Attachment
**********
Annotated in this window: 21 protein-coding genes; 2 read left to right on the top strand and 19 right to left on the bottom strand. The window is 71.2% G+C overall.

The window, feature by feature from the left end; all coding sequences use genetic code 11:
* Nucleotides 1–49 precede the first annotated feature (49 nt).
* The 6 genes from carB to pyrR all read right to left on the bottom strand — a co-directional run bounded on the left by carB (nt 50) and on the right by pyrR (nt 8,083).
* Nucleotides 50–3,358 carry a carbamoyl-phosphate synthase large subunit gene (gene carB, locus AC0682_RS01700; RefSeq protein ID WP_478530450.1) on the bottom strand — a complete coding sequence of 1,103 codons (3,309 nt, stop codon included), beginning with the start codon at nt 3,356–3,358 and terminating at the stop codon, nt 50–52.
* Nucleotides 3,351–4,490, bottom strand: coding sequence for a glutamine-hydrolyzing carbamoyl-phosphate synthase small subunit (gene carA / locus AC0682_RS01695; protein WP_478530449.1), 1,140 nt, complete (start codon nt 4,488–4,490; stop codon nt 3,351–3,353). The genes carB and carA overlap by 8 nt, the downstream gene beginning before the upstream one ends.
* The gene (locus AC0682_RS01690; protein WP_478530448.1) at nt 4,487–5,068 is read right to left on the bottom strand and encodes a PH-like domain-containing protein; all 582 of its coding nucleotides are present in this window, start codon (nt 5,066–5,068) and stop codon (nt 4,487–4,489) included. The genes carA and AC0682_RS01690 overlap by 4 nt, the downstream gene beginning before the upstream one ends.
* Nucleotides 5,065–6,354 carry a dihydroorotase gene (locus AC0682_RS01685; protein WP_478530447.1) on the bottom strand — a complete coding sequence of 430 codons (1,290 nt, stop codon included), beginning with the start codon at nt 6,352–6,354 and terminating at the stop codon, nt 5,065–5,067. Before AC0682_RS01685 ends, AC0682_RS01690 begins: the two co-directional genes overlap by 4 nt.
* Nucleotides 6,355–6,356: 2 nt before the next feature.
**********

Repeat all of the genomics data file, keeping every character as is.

Annotated in this window: 21 protein-coding genes; 2 read left to right on the top strand and 19 right to left on the bottom strand. The window is 71.2% G+C overall.

The window, feature by feature from the left end; all coding sequences use genetic code 11:
* Nucleotides 1–49 precede the first annotated feature (49 nt).
* The 6 genes from carB to pyrR all read right to left on the bottom strand — a co-directional run bounded on the left by carB (nt 50) and on the right by pyrR (nt 8,083).
* Nucleotides 50–3,358 carry a carbamoyl-phosphate synthase large subunit gene (gene carB, locus AC0682_RS01700; RefSeq protein ID WP_478530450.1) on the bottom strand — a complete coding sequence of 1,103 codons (3,309 nt, stop codon included), beginning with the start codon at nt 3,356–3,358 and terminating at the stop codon, nt 50–52.
* Nucleotides 3,351–4,490, bottom strand: coding sequence for a glutamine-hydrolyzing carbamoyl-phosphate synthase small subunit (gene carA / locus AC0682_RS01695; protein WP_478530449.1), 1,140 nt, complete (start codon nt 4,488–4,490; stop codon nt 3,351–3,353). The genes carB and carA overlap by 8 nt, the downstream gene beginning before the upstream one ends.
* The gene (locus AC0682_RS01690; protein WP_478530448.1) at nt 4,487–5,068 is read right to left on the bottom strand and encodes a PH-like domain-containing protein; all 582 of its coding nucleotides are present in this window, start codon (nt 5,066–5,068) and stop codon (nt 4,487–4,489) included. The genes carA and AC0682_RS01690 overlap by 4 nt, the downstream gene beginning before the upstream one ends.
* Nucleotides 5,065–6,354 carry a dihydroorotase gene (locus AC0682_RS01685; protein WP_478530447.1) on the bottom strand — a complete coding sequence of 430 codons (1,290 nt, stop codon included), beginning with the start codon at nt 6,352–6,354 and terminating at the stop codon, nt 5,065–5,067. Before AC0682_RS01685 ends, AC0682_RS01690 begins: the two co-directional genes overlap by 4 nt.
* Nucleotides 6,355–6,356: 2 nt before the next feature.